5 Strategies for Steering Clear of Processed Food

Here are some guidelines for avoiding foods that have nothing to offer you.

May 19, 2016
grocery shopping

Most foods you eat are processed in some way. In fact, cutting or cooking anything is processing it. That's why they call it a food processor. Vegetables and fruits have to be harvested, ground beef has gone through a machine, and even extra virgin olive oil is the product of pressing. If no chemicals are added, it's still real food. The processed food that is making people sick all over the world has been chemically processed and made from refined ingredients and artificial substances. Processed foods are so refined they do not resemble the whole foods they come from.

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The packaged foods that you see on the shelves of grocery stores probably have had the life processed out of them. If food is canned, jarred, bagged, or boxed with a long list of ingredients on the label, including many you can't even pronounce, consider it processed. The whole food has been stripped of nutrients during processing, then "enriched" with synthetic vitamins and minerals. Most highly processed foods are full of artificial chemicals that are added to make the food look better and last longer. These additives have many functions. Processed food needs a lot of help. Chemicals are added to stabilize, emulsify, texturize, soften, preserve, sweeten, bleach, color, and hide odors. Many are highly toxic. The Food and Drug Administration has a list of more than 3,000 substances that can be added to foods. Most have never been tested, and some are known to be dangerous.

Here are some guidelines for avoiding foods that have nothing to offer you: 

1. Stay out of the center of the grocery store—go for the outside borders.
Fresh, unprocessed, whole foods are located on the perimeter, because it is easier to replenish the shelves and bins with fresh food. Produce, meat, seafood, eggs, and dairy are almost always located along the walls. Packaged foods are filled with stabilizers and preservatives to have a long shelf life. The exception is that most supermarkets today have an aisle and freezer section of healthy processed foods, usually called "organic." The number of gluten-free products is growing.


2. Be very selective about what you buy in bags, cans, and boxes.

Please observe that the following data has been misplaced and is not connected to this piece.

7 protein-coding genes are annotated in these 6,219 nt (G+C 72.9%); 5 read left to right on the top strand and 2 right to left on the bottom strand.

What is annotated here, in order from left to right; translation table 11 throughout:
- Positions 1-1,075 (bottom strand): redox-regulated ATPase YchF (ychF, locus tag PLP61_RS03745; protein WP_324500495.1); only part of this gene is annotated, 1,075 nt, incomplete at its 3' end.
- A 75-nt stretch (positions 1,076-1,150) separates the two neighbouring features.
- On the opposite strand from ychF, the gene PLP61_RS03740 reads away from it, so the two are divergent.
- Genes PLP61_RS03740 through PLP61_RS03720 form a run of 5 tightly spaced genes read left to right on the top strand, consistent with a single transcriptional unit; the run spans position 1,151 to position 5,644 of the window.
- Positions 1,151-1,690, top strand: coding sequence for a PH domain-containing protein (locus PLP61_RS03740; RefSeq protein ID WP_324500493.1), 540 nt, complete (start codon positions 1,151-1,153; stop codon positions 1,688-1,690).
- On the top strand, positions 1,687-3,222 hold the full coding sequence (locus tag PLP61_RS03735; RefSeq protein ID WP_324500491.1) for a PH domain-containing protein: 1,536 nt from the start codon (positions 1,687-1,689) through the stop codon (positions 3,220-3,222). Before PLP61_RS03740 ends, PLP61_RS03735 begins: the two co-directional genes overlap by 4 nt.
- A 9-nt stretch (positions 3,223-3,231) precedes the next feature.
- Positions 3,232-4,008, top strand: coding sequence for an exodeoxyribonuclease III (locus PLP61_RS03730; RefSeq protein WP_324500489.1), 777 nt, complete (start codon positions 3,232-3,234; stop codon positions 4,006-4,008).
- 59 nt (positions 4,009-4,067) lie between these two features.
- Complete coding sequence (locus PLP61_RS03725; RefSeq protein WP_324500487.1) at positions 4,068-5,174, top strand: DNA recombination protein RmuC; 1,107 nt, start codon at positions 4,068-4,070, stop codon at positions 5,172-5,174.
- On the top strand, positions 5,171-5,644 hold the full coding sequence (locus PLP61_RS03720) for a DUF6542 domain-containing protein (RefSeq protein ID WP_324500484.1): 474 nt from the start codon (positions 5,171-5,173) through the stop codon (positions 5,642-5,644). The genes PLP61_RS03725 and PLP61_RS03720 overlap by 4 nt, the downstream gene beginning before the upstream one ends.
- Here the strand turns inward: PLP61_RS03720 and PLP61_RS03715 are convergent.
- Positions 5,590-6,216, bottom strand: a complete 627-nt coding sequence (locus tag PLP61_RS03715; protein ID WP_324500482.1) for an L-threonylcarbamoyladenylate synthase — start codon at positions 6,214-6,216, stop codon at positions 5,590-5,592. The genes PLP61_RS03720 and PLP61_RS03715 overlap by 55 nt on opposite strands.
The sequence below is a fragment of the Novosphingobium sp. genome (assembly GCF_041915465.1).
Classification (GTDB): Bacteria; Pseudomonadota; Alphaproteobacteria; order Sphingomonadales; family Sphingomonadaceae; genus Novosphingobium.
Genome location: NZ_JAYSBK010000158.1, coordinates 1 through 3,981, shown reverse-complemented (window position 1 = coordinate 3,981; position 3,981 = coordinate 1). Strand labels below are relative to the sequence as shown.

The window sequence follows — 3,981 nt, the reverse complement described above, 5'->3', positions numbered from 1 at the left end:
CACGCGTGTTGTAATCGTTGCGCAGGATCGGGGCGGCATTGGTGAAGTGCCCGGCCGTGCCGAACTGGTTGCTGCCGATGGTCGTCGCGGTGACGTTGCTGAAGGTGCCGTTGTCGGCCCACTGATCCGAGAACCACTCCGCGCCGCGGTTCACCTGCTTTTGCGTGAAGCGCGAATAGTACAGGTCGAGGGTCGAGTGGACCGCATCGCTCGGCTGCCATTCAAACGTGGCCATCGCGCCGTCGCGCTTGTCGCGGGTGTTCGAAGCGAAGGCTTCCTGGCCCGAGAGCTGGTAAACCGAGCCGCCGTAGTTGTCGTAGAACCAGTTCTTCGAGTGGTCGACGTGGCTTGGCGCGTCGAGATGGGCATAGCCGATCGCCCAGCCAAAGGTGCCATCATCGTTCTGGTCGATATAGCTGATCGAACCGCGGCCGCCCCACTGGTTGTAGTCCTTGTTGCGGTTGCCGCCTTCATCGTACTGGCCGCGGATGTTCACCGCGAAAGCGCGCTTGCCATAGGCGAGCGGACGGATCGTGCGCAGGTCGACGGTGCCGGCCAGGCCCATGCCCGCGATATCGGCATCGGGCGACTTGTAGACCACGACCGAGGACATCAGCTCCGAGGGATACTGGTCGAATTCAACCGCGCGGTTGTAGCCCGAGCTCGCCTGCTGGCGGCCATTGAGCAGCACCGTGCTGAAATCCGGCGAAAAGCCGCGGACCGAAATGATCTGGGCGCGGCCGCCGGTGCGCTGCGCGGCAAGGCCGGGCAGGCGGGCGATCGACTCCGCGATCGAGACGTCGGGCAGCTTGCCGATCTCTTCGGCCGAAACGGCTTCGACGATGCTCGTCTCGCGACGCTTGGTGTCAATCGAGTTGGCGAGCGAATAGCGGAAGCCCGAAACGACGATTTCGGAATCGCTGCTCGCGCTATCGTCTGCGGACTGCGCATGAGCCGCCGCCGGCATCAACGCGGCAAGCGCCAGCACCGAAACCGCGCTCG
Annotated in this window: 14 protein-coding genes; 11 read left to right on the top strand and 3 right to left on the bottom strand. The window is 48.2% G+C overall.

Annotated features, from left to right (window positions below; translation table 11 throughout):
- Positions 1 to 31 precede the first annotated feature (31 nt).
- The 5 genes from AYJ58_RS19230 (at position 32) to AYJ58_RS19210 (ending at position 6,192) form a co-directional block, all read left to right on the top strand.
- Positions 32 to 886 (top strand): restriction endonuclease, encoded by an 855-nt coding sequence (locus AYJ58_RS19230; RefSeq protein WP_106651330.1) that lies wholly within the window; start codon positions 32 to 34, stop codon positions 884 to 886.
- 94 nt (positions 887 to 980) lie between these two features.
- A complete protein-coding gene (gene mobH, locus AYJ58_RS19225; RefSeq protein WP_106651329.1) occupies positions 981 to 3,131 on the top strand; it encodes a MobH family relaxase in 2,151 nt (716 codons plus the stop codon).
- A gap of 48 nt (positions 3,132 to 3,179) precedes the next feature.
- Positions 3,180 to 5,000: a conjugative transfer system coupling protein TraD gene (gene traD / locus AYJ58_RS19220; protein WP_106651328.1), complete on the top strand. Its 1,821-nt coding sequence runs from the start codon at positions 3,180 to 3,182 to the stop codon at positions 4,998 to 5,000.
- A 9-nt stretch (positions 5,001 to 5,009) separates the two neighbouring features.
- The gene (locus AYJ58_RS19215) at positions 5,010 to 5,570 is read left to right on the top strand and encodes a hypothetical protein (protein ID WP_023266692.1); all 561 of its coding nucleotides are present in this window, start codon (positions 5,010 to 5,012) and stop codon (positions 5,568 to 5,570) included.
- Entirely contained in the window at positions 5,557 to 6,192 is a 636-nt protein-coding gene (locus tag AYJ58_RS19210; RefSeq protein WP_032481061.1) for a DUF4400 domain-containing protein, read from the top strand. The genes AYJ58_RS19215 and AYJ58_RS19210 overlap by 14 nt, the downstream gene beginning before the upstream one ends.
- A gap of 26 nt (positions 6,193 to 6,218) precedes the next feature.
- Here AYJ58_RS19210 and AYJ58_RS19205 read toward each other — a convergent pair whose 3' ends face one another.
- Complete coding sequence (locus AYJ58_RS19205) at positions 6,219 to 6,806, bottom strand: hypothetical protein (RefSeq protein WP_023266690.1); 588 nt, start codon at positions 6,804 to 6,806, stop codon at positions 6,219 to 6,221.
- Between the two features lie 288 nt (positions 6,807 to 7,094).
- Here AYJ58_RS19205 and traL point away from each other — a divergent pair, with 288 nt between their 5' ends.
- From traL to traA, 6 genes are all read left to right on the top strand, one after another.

Most packaged foods have been processed and enriched with salt, sweetener, fat, and other additives to compensate for the flavor and nutrition lost during the refining and processing. It's imperative to read the ingredients list. I'm happy to say that many companies are responding to the growing demand for healthy food. Most grocery stores have special sections offering healthy options

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3. Be careful if a label has more than five ingredients.
The more ingredients a product has, the more it has been processed. The food is manmade and far removed from nature. 

4. If any of the first three ingredients ends in "ose," do not put it in your basket.
"Ose" means sugar. Many of the sugars used by the food industry are high in calories and bad for you. Sugar is added back into food, because the food is so highly processed it loses its flavor.

5. Avoid white food.
White bread, white rice, and white pasta are made from bleached and enriched wheat flour or grain. When grains are refined, the bran and germ, the most nutritious parts of the grain, are removed. The starches from refined grains feed sugar addictions, because they break down to sugar so quickly. The flour or grain is bleached, which strips it of all the fiber and nutrients. The manufacturer then adds fiber and vitamins, which your body does not absorb, because they do not occur in nature. When it comes to potatoes—America's favorite vegetable—they break down to sugar very quickly in your body and set off the blood sugar roller coaster.


Adapted from To the Fullest